Updated Feb 22, 2023, 4:34pm EST
East Asia

Two students sue China’s government after being punished for handing out pride flags


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The News

Two students who were reprimanded last year for handing out LGBTQ flags at Beijing’s Tsinghua University are now suing China’s Ministry of Education for refusing to listen to their appeal over their punishment, according to a now-censored WeChat post that the students appeared to publish on Tuesday.

WeChat post on lawsuit
WeChat Screengrab

The students, who only identified themselves as Huang and Li, said that while their disciplinary action has technically expired due to school regulations, they were committed to pursuing the lawsuit because “it’s still a fact that [they] were penalized for flying rainbow flags.”

Huang told the South China Morning Post that the lawsuit is more symbolic in nature.

“We feel a bit pessimistic about getting a win in the ruling … [but] the lawsuit still has its significance in raising public awareness,” she said.

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Know More

Despite online censorship of LGBTQ content in China, the two students appeared to temporarily circumvent it in their WeChat post by referring to Tsinghua as “Hogwarts” and the Ministry of Education as the “Ministry of Magic,” in references to the Harry Potter series.


The duo also posted a photo of them outside a Beijing courthouse, masking their faces with animal memes.

WeChat post on lawsuit

Searches for references to their lawsuit on WeChat and Weibo came up empty on Wednesday.

Last June, the two students left 10 small rainbow flags at Tsinghua’s bookstore with a note encouraging students to celebrate pride. University officials subsequently issued formal reprimands against the pair, accusing them of causing ”a negative impact" on campus culture by distributing unauthorized, promotional materials.

According to Bloomberg, the punishment meant that the two students would be ineligible for scholarships or awards for six months.

The students appealed the disciplinary action, first directly with the university, and then with the Beijing Municipal Education Commission, which upheld the university’s punishment in October.


The students finally appealed to the Ministry of Education which informed the two students in early February that they would not intervene because the issue was outside the scope of their administrative duties.

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Step Back

While LGBTQ student groups in China have grown in popularity since the early 2000s, the government in recent years has been cracking down on these associations. Students have reported instances of university officials barring or restricting activist groups from hosting and publicizing LGBTQ events.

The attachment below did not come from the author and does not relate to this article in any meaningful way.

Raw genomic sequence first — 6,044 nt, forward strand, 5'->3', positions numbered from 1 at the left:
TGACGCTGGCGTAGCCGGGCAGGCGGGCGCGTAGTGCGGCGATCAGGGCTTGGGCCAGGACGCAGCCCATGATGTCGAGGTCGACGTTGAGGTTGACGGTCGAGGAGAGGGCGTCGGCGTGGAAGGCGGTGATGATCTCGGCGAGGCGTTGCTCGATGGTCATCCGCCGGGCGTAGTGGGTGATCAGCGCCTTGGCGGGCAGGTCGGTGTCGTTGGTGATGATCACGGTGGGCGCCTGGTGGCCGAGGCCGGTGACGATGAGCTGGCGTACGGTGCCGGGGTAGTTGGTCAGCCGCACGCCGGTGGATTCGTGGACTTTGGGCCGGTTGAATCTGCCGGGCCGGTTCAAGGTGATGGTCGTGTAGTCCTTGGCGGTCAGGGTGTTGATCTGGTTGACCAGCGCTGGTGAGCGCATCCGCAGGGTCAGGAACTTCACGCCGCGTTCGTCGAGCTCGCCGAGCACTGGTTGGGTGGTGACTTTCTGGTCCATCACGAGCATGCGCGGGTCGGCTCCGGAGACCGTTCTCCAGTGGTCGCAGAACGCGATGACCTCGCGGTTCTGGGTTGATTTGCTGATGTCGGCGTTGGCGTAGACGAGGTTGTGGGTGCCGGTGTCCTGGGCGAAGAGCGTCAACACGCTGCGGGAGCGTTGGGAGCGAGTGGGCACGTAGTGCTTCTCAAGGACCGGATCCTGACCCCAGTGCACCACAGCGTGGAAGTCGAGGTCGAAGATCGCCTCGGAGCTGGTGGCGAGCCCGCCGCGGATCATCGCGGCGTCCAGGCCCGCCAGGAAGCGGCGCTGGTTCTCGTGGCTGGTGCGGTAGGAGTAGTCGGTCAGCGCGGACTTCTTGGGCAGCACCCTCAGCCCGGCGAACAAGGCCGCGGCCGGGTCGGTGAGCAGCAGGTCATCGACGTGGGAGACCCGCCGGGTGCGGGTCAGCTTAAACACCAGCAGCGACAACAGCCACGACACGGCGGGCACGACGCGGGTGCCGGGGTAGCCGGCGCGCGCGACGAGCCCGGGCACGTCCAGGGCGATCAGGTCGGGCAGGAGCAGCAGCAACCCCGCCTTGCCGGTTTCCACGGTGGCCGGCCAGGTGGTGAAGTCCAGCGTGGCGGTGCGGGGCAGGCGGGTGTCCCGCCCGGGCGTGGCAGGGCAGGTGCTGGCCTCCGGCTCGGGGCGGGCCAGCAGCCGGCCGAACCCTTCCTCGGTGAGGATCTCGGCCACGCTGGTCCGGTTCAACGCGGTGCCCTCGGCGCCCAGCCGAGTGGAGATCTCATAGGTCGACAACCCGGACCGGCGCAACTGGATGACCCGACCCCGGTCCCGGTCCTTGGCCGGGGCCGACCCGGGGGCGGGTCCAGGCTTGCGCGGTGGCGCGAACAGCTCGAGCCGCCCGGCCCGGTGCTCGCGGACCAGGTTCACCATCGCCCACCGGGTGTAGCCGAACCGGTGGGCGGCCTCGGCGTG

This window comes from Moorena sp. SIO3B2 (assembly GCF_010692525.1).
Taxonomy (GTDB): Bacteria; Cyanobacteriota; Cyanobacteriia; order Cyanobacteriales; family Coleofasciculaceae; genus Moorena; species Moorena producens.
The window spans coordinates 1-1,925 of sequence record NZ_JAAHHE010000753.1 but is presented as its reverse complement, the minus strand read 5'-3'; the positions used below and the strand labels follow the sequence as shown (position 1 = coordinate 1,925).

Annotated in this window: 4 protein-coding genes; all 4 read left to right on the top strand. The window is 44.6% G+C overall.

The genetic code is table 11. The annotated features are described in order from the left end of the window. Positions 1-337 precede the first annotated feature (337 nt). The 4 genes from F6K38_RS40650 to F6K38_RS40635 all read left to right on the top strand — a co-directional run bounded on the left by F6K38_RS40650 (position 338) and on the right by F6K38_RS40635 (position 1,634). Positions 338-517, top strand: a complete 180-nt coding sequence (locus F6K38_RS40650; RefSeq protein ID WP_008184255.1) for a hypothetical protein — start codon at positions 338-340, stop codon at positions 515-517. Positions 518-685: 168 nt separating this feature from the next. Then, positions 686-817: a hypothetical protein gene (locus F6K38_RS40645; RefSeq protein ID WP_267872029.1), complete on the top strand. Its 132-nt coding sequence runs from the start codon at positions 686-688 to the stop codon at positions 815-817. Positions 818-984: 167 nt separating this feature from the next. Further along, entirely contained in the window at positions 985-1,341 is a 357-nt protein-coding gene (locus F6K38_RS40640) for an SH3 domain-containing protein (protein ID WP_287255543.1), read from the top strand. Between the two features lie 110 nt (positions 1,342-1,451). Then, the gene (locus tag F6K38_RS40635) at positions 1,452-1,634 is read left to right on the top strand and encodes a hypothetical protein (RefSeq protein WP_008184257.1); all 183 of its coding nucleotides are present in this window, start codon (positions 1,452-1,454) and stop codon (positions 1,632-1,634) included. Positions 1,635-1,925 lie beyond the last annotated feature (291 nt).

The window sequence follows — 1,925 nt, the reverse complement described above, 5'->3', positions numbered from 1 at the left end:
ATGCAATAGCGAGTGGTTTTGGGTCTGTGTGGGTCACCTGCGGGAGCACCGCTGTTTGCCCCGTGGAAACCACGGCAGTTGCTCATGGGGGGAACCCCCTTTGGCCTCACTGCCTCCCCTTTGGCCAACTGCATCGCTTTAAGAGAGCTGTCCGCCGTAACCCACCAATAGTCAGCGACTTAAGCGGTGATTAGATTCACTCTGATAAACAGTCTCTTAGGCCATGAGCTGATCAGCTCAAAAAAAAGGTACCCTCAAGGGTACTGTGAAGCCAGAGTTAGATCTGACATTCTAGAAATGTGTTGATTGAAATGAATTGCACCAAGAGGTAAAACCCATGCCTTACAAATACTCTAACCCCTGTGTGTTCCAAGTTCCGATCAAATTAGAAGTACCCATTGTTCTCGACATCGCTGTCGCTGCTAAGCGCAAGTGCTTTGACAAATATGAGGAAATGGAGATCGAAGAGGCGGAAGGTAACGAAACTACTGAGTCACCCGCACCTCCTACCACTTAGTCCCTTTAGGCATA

In one of the most notable incidents of censorship in 2021, WeChat deleted dozens of LGBTQ student organization accounts for allegedly ”[violating] regulations on the management of accounts offering public information service on the Chinese internet.”

China removed homosexuality from its official lists of mental illnesses in 2001, and for a while, legal issues surrounding LGBTQ rights did gain some traction and media coverage. However, under President Xi Jinping, conversations around LGBTQ rights have significantly diminished.

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Expert View

Darius Longarino, a law researcher at Yale University who previously managed legal reform programs promoting LGBTQ rights in China, told Semafor that he believes the central government in recent years has begun targeting LGBTQ communities more than other human rights movements.


For instance, China banned ”sissy men" from TV in 2021 and last year, the country’s revised national standards warned that exposure to sexual orientations is ”harmful to youth.”

“There’s this idea that LGBT issues — because it’s a global issue and it relates to communities outside of China — that somehow LGBT activists are like a Trojan horse,” Longarino said. There’s a perception that they’re “pawns of the West,” he added.

Longarino believes that the students’ case is unlikely to gain any traction in the local media. He said it was incredibly bold of them to pursue such a contentious case against the government, given the crackdown on zero-COVID protesters, many of whom were students and advocates of feminism and gender politics.

“There’s much less space for advocacy for the media to cover this,” he said. “And the security apparatus is much more active in terms of shutting stuff down really quickly, even tiny things.”

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  • Contemporary Chinese politics mirrors much of the same “Don’t Say Gay” rhetoric seen in the United States, LGBTQ activist Zhijun Hu wrote in The Diplomat in December. His essay explores how Chinese nationalists see homosexuality as a threat to society, and recounts witnessing how some in China echo the anti-LGBTQ rhetoric in the U.S. that perceives being gay or trans as a “lifestyle.”